What would the world look like if we could turn post-consumer waste, including food scraps, paper, packaging, and other materials into a bio-based plastic? Tato Bigio is co-founder and CEO of Tel Aviv-based UBQ Materials, which makes a low-carbon bioplastic using the waste headed for landfills. Its UBQ material can be used to make rigid plastic components for buildings, shipping palettes, and even food service trays at McDonald’s restaurants. Bigio explains how each ton of UBQ bioplastic reduces CO2 emissions by as much as 15 tons, resulting in an almost carbon-neutral production process.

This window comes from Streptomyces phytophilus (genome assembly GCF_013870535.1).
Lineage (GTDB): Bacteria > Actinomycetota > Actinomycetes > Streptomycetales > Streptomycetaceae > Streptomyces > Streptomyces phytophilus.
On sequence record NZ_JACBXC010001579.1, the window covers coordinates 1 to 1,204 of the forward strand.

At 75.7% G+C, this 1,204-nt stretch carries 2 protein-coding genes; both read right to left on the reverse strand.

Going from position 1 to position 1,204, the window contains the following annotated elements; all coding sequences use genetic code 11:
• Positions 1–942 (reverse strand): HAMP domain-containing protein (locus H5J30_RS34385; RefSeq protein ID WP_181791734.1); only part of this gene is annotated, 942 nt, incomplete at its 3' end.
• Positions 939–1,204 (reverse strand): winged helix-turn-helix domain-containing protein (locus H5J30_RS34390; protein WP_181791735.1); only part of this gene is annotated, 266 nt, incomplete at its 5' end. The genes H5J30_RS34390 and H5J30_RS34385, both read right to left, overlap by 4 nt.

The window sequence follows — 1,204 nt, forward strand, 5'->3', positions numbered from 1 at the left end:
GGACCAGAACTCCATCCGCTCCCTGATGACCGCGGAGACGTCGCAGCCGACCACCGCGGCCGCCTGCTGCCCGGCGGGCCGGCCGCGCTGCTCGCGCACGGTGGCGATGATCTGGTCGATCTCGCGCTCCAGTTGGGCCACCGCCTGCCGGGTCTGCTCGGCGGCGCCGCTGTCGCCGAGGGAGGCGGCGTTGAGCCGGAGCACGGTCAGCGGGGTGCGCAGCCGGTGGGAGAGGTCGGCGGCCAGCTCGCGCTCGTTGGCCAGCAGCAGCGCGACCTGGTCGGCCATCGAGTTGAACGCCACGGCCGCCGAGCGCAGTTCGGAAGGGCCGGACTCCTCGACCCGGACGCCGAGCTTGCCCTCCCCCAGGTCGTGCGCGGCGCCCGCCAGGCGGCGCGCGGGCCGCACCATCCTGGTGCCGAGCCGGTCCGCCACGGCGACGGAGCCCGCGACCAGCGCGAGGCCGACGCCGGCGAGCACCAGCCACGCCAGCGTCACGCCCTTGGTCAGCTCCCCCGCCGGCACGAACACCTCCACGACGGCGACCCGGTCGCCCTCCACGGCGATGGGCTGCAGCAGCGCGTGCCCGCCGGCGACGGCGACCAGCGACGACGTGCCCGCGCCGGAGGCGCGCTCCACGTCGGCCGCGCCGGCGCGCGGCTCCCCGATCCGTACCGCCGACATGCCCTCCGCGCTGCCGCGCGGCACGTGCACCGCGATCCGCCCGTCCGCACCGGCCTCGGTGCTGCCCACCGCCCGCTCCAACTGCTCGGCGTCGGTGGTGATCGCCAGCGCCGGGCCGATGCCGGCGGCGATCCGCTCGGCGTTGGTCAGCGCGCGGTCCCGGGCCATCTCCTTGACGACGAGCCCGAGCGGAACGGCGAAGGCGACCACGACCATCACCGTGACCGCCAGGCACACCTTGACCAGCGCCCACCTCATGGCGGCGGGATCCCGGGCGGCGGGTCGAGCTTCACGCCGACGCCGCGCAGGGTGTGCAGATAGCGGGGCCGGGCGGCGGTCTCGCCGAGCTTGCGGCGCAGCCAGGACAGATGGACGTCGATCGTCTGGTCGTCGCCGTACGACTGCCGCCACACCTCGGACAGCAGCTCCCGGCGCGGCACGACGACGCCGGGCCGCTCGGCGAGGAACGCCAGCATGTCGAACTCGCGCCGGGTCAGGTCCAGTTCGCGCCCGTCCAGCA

The company is beginning to roll out the technology globally. Bigio reports he is hearing from brands that environmental responsibility is increasingly important to their success and survival. UBQ is building facilities in The Netherlands and has created an early partnership with a Virginia recycling system — they want to build close to waste sources and manufacturing locations that can use the recycled bioplastic to minimize transportation impacts. To learn more about UBQ, visit their website.